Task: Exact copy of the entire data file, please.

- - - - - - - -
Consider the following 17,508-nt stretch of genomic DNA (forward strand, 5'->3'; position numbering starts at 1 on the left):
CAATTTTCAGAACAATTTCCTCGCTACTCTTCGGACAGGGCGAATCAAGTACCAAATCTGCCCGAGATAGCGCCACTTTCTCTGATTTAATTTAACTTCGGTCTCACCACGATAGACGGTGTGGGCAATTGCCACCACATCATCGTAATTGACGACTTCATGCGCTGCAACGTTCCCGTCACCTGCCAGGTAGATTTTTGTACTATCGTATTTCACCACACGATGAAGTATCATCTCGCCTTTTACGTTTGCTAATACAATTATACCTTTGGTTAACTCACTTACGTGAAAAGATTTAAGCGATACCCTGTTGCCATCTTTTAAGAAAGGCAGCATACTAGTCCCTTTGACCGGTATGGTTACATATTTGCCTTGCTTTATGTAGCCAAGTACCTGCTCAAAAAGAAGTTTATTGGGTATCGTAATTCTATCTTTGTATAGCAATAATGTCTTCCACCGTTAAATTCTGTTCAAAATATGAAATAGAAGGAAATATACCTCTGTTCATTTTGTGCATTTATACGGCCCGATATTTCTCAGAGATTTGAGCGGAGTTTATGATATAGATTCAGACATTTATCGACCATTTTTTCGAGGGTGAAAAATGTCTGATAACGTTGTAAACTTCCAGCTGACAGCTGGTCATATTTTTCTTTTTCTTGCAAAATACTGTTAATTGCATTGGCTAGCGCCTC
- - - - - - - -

Consider the following 17,508-nt stretch of genomic DNA (forward strand, 5'->3'; position numbering starts at 1 on the left):
CAATTTTCAGAACAATTTCCTCGCTACTCTTCGGACAGGGCGAATCAAGTACCAAATCTGCCCGAGATAGCGCCACTTTCTCTGATTTAATTTAACTTCGGTCTCACCACGATAGACGGTGTGGGCAATTGCCACCACATCATCGTAATTGACGACTTCATGCGCTGCAACGTTCCCGTCACCTGCCAGGTAGATTTTTGTACTATCGTATTTCACCACACGATGAAGTATCATCTCGCCTTTTACGTTTGCTAATACAATTATACCTTTGGTTAACTCACTTACGTGAAAAGATTTAAGCGATACCCTGTTGCCATCTTTTAAGAAAGGCAGCATACTAGTCCCTTTGACCGGTATGGTTACATATTTGCCTTGCTTTATGTAGCCAAGTACCTGCTCAAAAAGAAGTTTATTGGGTATCGTAATTCTATCTTTGTATAGCAATAATGTCTTCCACCGTTAAATTCTGTTCAAAATATGAAATAGAAGGAAATATACCTCTGTTCATTTTGTGCATTTATACGGCCCGATATTTCTCAGAGATTTGAGCGGAGTTTATGATATAGATTCAGACATTTATCGACCATTTTTTCGAGGGTGAAAAATGTCTGATAACGTTGTAAACTTCCAGCTGACAGCTGGTCATATTTTTCTTTTTCTTGCAAAATACTGTTAATTGCATTGGCTAGCGCCTC